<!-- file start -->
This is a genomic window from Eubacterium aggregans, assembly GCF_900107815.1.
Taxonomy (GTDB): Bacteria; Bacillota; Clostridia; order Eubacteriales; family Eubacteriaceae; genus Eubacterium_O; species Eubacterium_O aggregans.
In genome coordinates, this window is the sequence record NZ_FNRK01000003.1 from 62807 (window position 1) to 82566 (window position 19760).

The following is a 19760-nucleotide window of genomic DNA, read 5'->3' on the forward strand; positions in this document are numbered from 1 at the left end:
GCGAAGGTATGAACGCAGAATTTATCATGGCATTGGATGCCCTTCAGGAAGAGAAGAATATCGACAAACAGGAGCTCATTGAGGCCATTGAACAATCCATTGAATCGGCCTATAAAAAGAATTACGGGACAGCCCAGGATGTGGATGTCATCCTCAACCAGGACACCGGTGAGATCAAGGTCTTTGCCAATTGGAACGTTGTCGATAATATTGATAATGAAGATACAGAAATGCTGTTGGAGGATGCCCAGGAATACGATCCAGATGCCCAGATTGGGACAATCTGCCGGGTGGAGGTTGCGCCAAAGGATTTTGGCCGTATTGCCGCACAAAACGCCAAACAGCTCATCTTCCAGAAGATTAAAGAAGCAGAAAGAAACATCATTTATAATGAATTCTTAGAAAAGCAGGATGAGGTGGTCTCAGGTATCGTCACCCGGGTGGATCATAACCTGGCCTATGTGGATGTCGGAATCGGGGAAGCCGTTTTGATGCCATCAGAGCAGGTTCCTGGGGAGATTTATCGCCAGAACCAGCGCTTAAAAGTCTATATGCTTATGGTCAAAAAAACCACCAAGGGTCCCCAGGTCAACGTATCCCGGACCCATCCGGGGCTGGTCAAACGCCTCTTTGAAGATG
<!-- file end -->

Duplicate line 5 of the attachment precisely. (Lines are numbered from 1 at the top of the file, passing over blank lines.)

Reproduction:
GCGAAGGTATGAACGCAGAATTTATCATGGCATTGGATGCCCTTCAGGAAGAGAAGAATATCGACAAACAGGAGCTCATTGAGGCCATTGAACAATCCATTGAATCGGCCTATAAAAAGAATTACGGGACAGCCCAGGATGTGGATGTCATCCTCAACCAGGACACCGGTGAGATCAAGGTCTTTGCCAATTGGAACGTTGTCGATAATATTGATAATGAAGATACAGAAATGCTGTTGGAGGATGCCCAGGAATACGATCCAGATGCCCAGATTGGGACAATCTGCCGGGTGGAGGTTGCGCCAAAGGATTTTGGCCGTATTGCCGCACAAAACGCCAAACAGCTCATCTTCCAGAAGATTAAAGAAGCAGAAAGAAACATCATTTATAATGAATTCTTAGAAAAGCAGGATGAGGTGGTCTCAGGTATCGTCACCCGGGTGGATCATAACCTGGCCTATGTGGATGTCGGAATCGGGGAAGCCGTTTTGATGCCATCAGAGCAGGTTCCTGGGGAGATTTATCGCCAGAACCAGCGCTTAAAAGTCTATATGCTTATGGTCAAAAAAACCACCAAGGGTCCCCAGGTCAACGTATCCCGGACCCATCCGGGGCTGGTCAAACGCCTCTTTGAAGATG